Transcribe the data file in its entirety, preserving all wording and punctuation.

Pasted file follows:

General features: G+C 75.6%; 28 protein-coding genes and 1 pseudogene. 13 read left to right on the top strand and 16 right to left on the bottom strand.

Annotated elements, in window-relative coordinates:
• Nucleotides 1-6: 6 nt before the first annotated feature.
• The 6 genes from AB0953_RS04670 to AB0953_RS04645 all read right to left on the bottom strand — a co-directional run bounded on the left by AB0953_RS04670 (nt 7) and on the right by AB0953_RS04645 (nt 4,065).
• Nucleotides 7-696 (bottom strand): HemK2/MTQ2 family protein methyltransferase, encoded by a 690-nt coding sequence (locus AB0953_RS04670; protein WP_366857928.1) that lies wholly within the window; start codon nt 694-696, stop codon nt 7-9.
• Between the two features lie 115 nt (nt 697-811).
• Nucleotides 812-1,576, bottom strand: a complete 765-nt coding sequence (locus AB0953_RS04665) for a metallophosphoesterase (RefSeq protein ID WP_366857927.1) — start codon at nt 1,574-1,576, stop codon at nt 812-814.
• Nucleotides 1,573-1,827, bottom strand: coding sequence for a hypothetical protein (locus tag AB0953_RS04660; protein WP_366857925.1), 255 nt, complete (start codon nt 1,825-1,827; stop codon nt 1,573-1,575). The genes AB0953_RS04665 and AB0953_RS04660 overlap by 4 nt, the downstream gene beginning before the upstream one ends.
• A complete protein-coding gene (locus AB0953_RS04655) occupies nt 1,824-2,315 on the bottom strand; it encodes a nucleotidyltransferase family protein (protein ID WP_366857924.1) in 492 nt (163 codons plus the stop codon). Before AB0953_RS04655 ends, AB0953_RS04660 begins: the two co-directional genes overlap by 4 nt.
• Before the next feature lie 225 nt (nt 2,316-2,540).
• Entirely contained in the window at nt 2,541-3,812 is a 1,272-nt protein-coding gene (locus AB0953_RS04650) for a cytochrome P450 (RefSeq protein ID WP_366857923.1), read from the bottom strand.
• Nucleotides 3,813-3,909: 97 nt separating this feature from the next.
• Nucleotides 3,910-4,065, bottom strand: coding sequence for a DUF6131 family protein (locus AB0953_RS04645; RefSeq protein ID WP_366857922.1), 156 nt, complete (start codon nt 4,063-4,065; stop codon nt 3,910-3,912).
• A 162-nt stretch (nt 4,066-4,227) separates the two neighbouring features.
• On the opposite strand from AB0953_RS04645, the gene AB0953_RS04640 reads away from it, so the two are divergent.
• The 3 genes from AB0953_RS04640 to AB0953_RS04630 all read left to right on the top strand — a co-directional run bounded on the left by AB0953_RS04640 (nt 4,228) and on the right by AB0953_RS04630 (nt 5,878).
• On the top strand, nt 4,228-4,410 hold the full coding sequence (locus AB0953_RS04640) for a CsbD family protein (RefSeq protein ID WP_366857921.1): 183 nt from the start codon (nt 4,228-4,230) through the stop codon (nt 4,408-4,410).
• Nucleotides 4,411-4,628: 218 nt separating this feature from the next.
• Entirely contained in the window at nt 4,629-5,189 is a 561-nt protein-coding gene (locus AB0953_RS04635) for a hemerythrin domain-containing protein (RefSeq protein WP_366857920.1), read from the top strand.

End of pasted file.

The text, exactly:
General features: G+C 75.6%; 28 protein-coding genes and 1 pseudogene. 13 read left to right on the top strand and 16 right to left on the bottom strand.

Annotated elements, in window-relative coordinates:
• Nucleotides 1-6: 6 nt before the first annotated feature.
• The 6 genes from AB0953_RS04670 to AB0953_RS04645 all read right to left on the bottom strand — a co-directional run bounded on the left by AB0953_RS04670 (nt 7) and on the right by AB0953_RS04645 (nt 4,065).
• Nucleotides 7-696 (bottom strand): HemK2/MTQ2 family protein methyltransferase, encoded by a 690-nt coding sequence (locus AB0953_RS04670; protein WP_366857928.1) that lies wholly within the window; start codon nt 694-696, stop codon nt 7-9.
• Between the two features lie 115 nt (nt 697-811).
• Nucleotides 812-1,576, bottom strand: a complete 765-nt coding sequence (locus AB0953_RS04665) for a metallophosphoesterase (RefSeq protein ID WP_366857927.1) — start codon at nt 1,574-1,576, stop codon at nt 812-814.
• Nucleotides 1,573-1,827, bottom strand: coding sequence for a hypothetical protein (locus tag AB0953_RS04660; protein WP_366857925.1), 255 nt, complete (start codon nt 1,825-1,827; stop codon nt 1,573-1,575). The genes AB0953_RS04665 and AB0953_RS04660 overlap by 4 nt, the downstream gene beginning before the upstream one ends.
• A complete protein-coding gene (locus AB0953_RS04655) occupies nt 1,824-2,315 on the bottom strand; it encodes a nucleotidyltransferase family protein (protein ID WP_366857924.1) in 492 nt (163 codons plus the stop codon). Before AB0953_RS04655 ends, AB0953_RS04660 begins: the two co-directional genes overlap by 4 nt.
• Before the next feature lie 225 nt (nt 2,316-2,540).
• Entirely contained in the window at nt 2,541-3,812 is a 1,272-nt protein-coding gene (locus AB0953_RS04650) for a cytochrome P450 (RefSeq protein ID WP_366857923.1), read from the bottom strand.
• Nucleotides 3,813-3,909: 97 nt separating this feature from the next.
• Nucleotides 3,910-4,065, bottom strand: coding sequence for a DUF6131 family protein (locus AB0953_RS04645; RefSeq protein ID WP_366857922.1), 156 nt, complete (start codon nt 4,063-4,065; stop codon nt 3,910-3,912).
• A 162-nt stretch (nt 4,066-4,227) separates the two neighbouring features.
• On the opposite strand from AB0953_RS04645, the gene AB0953_RS04640 reads away from it, so the two are divergent.
• The 3 genes from AB0953_RS04640 to AB0953_RS04630 all read left to right on the top strand — a co-directional run bounded on the left by AB0953_RS04640 (nt 4,228) and on the right by AB0953_RS04630 (nt 5,878).
• On the top strand, nt 4,228-4,410 hold the full coding sequence (locus AB0953_RS04640) for a CsbD family protein (RefSeq protein ID WP_366857921.1): 183 nt from the start codon (nt 4,228-4,230) through the stop codon (nt 4,408-4,410).
• Nucleotides 4,411-4,628: 218 nt separating this feature from the next.
• Entirely contained in the window at nt 4,629-5,189 is a 561-nt protein-coding gene (locus AB0953_RS04635) for a hemerythrin domain-containing protein (RefSeq protein WP_366857920.1), read from the top strand.